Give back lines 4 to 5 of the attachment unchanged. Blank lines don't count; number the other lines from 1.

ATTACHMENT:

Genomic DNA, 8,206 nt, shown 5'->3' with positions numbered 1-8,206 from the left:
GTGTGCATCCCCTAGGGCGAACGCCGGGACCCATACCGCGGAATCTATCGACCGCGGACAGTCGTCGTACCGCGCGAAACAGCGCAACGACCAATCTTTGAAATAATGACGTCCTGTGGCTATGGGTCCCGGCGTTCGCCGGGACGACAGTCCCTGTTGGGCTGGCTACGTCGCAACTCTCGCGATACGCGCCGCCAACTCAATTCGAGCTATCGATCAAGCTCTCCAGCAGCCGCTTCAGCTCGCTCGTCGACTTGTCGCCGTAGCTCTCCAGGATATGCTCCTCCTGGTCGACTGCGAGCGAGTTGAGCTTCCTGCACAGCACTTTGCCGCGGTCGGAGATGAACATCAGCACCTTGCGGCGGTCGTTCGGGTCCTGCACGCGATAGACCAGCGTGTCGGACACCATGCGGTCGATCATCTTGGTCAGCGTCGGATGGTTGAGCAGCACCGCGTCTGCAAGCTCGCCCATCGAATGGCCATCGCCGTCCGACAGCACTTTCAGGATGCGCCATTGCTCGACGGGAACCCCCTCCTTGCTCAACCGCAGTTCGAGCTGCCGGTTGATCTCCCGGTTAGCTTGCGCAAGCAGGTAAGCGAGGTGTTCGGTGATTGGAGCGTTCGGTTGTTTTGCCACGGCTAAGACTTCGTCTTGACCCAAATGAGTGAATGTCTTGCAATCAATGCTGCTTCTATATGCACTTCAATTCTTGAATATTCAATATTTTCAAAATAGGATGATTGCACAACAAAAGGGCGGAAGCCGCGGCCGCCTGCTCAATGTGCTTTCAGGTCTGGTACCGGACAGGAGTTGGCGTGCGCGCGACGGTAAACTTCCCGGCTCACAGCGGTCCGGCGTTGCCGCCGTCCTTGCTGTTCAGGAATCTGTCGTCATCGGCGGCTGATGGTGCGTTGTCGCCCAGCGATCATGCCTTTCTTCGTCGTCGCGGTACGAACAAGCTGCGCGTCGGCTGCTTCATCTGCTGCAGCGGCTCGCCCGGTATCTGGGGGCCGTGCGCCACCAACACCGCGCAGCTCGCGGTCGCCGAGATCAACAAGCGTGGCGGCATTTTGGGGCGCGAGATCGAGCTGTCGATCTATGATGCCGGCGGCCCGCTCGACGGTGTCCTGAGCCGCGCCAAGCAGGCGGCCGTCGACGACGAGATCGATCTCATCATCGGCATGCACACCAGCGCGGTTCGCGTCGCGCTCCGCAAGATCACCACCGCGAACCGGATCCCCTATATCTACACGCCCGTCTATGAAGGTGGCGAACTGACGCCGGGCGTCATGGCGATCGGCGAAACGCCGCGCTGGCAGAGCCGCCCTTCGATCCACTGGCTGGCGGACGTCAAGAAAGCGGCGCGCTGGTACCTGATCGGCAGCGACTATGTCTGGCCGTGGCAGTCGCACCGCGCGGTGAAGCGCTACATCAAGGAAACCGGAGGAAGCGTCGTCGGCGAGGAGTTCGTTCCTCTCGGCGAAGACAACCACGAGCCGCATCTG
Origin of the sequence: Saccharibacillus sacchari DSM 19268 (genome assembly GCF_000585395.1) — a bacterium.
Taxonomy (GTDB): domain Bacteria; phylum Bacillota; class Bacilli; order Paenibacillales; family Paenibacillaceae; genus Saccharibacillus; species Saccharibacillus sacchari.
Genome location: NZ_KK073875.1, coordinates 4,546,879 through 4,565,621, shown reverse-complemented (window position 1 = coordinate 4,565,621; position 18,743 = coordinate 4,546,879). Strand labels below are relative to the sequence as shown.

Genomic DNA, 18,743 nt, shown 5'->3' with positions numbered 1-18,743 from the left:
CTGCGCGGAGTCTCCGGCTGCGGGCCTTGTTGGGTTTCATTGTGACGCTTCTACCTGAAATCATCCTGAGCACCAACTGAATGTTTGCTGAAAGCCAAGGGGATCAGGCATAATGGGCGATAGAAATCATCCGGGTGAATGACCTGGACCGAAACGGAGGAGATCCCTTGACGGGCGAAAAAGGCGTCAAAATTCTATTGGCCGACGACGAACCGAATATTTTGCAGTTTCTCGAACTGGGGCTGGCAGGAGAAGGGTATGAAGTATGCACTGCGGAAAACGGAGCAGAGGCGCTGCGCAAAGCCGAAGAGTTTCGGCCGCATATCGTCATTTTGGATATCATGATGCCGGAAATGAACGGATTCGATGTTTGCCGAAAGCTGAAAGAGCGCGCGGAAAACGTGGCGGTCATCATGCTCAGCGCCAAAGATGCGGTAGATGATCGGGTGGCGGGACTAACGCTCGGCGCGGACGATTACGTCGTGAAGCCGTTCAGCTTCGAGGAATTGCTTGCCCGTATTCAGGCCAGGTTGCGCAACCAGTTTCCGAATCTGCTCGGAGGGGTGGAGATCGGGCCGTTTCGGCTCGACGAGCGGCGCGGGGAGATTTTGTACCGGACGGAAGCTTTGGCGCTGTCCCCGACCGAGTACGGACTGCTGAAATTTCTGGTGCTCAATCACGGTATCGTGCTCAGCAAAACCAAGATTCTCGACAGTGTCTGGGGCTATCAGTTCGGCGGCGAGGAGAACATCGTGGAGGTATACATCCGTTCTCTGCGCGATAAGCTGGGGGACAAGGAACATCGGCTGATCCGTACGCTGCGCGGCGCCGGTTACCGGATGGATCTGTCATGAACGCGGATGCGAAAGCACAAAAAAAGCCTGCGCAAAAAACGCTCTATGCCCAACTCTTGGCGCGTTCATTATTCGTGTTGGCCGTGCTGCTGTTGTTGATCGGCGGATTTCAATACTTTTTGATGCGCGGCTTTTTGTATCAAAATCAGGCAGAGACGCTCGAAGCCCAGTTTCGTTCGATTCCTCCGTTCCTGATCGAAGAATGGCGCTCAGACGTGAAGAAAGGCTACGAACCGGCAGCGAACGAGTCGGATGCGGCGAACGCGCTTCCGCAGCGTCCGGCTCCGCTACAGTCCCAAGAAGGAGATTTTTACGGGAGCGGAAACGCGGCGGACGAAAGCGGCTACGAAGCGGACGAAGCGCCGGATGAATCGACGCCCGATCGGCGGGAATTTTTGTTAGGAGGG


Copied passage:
Taxonomy (GTDB): domain Bacteria; phylum Bacillota; class Bacilli; order Paenibacillales; family Paenibacillaceae; genus Saccharibacillus; species Saccharibacillus sacchari.
Genome location: NZ_KK073875.1, coordinates 4,546,879 through 4,565,621, shown reverse-complemented (window position 1 = coordinate 4,565,621; position 18,743 = coordinate 4,546,879). Strand labels below are relative to the sequence as shown.